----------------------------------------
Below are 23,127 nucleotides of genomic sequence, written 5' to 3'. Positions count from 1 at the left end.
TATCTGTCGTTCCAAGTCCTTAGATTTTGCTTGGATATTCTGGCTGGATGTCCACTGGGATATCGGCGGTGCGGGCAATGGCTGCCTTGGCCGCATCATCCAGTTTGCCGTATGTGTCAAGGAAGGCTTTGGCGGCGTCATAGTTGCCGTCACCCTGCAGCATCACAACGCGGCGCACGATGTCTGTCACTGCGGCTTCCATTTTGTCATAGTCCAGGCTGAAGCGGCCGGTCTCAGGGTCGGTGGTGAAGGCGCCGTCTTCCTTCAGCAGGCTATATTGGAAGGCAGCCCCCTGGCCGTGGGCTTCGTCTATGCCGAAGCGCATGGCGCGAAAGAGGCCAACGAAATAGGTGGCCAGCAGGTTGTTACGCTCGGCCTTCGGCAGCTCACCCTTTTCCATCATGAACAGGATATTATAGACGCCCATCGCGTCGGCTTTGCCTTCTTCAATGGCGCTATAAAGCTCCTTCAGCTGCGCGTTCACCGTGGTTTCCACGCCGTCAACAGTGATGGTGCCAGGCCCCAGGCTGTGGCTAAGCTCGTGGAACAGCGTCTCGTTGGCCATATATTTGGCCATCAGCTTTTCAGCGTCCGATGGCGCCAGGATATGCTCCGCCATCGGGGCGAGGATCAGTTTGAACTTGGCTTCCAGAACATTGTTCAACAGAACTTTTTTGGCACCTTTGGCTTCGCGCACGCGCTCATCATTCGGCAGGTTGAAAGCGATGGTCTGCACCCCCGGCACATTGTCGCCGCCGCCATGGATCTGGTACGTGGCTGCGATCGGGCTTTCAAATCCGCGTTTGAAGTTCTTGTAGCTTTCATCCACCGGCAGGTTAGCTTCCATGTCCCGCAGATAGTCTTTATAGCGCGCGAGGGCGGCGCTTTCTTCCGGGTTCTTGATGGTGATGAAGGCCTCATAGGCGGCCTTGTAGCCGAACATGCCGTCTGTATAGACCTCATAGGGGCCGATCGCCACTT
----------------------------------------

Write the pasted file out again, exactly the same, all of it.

Below are 23,127 nucleotides of genomic sequence, written 5' to 3'. Positions count from 1 at the left end.
TATCTGTCGTTCCAAGTCCTTAGATTTTGCTTGGATATTCTGGCTGGATGTCCACTGGGATATCGGCGGTGCGGGCAATGGCTGCCTTGGCCGCATCATCCAGTTTGCCGTATGTGTCAAGGAAGGCTTTGGCGGCGTCATAGTTGCCGTCACCCTGCAGCATCACAACGCGGCGCACGATGTCTGTCACTGCGGCTTCCATTTTGTCATAGTCCAGGCTGAAGCGGCCGGTCTCAGGGTCGGTGGTGAAGGCGCCGTCTTCCTTCAGCAGGCTATATTGGAAGGCAGCCCCCTGGCCGTGGGCTTCGTCTATGCCGAAGCGCATGGCGCGAAAGAGGCCAACGAAATAGGTGGCCAGCAGGTTGTTACGCTCGGCCTTCGGCAGCTCACCCTTTTCCATCATGAACAGGATATTATAGACGCCCATCGCGTCGGCTTTGCCTTCTTCAATGGCGCTATAAAGCTCCTTCAGCTGCGCGTTCACCGTGGTTTCCACGCCGTCAACAGTGATGGTGCCAGGCCCCAGGCTGTGGCTAAGCTCGTGGAACAGCGTCTCGTTGGCCATATATTTGGCCATCAGCTTTTCAGCGTCCGATGGCGCCAGGATATGCTCCGCCATCGGGGCGAGGATCAGTTTGAACTTGGCTTCCAGAACATTGTTCAACAGAACTTTTTTGGCACCTTTGGCTTCGCGCACGCGCTCATCATTCGGCAGGTTGAAAGCGATGGTCTGCACCCCCGGCACATTGTCGCCGCCGCCATGGATCTGGTACGTGGCTGCGATCGGGCTTTCAAATCCGCGTTTGAAGTTCTTGTAGCTTTCATCCACCGGCAGGTTAGCTTCCATGTCCCGCAGATAGTCTTTATAGCGCGCGAGGGCGGCGCTTTCTTCCGGGTTCTTGATGGTGATGAAGGCCTCATAGGCGGCCTTGTAGCCGAACATGCCGTCTGTATAGACCTCATAGGGGCCGATCGCCACTT